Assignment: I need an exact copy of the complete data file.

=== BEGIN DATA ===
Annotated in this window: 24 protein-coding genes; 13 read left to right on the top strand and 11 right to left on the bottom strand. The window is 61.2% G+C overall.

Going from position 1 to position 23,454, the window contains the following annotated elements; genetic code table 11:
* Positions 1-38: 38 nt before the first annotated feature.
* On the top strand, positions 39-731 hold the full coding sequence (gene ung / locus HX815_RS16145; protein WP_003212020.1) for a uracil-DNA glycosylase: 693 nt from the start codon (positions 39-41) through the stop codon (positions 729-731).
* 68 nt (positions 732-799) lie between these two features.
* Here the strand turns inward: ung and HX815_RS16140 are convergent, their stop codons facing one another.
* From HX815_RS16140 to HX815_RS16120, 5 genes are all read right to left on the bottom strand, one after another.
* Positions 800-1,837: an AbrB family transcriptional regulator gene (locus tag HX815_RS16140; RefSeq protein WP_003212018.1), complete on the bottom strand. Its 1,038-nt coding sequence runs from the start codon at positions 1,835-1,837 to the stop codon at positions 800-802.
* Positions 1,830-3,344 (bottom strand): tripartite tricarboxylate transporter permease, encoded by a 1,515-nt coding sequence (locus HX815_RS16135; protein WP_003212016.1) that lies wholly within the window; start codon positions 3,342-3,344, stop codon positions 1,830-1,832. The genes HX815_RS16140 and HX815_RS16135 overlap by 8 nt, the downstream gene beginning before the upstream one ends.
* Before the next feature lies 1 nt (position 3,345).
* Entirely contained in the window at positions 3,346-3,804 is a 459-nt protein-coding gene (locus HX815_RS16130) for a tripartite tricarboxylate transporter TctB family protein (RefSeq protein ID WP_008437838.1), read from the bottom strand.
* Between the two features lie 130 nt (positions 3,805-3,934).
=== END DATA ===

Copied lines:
Annotated in this window: 24 protein-coding genes; 13 read left to right on the top strand and 11 right to left on the bottom strand. The window is 61.2% G+C overall.

Going from position 1 to position 23,454, the window contains the following annotated elements; genetic code table 11:
* Positions 1-38: 38 nt before the first annotated feature.
* On the top strand, positions 39-731 hold the full coding sequence (gene ung / locus HX815_RS16145; protein WP_003212020.1) for a uracil-DNA glycosylase: 693 nt from the start codon (positions 39-41) through the stop codon (positions 729-731).
* 68 nt (positions 732-799) lie between these two features.
* Here the strand turns inward: ung and HX815_RS16140 are convergent, their stop codons facing one another.
* From HX815_RS16140 to HX815_RS16120, 5 genes are all read right to left on the bottom strand, one after another.
* Positions 800-1,837: an AbrB family transcriptional regulator gene (locus tag HX815_RS16140; RefSeq protein WP_003212018.1), complete on the bottom strand. Its 1,038-nt coding sequence runs from the start codon at positions 1,835-1,837 to the stop codon at positions 800-802.
* Positions 1,830-3,344 (bottom strand): tripartite tricarboxylate transporter permease, encoded by a 1,515-nt coding sequence (locus HX815_RS16135; protein WP_003212016.1) that lies wholly within the window; start codon positions 3,342-3,344, stop codon positions 1,830-1,832. The genes HX815_RS16140 and HX815_RS16135 overlap by 8 nt, the downstream gene beginning before the upstream one ends.
* Before the next feature lies 1 nt (position 3,345).
* Entirely contained in the window at positions 3,346-3,804 is a 459-nt protein-coding gene (locus HX815_RS16130) for a tripartite tricarboxylate transporter TctB family protein (RefSeq protein ID WP_008437838.1), read from the bottom strand.
* Between the two features lie 130 nt (positions 3,805-3,934).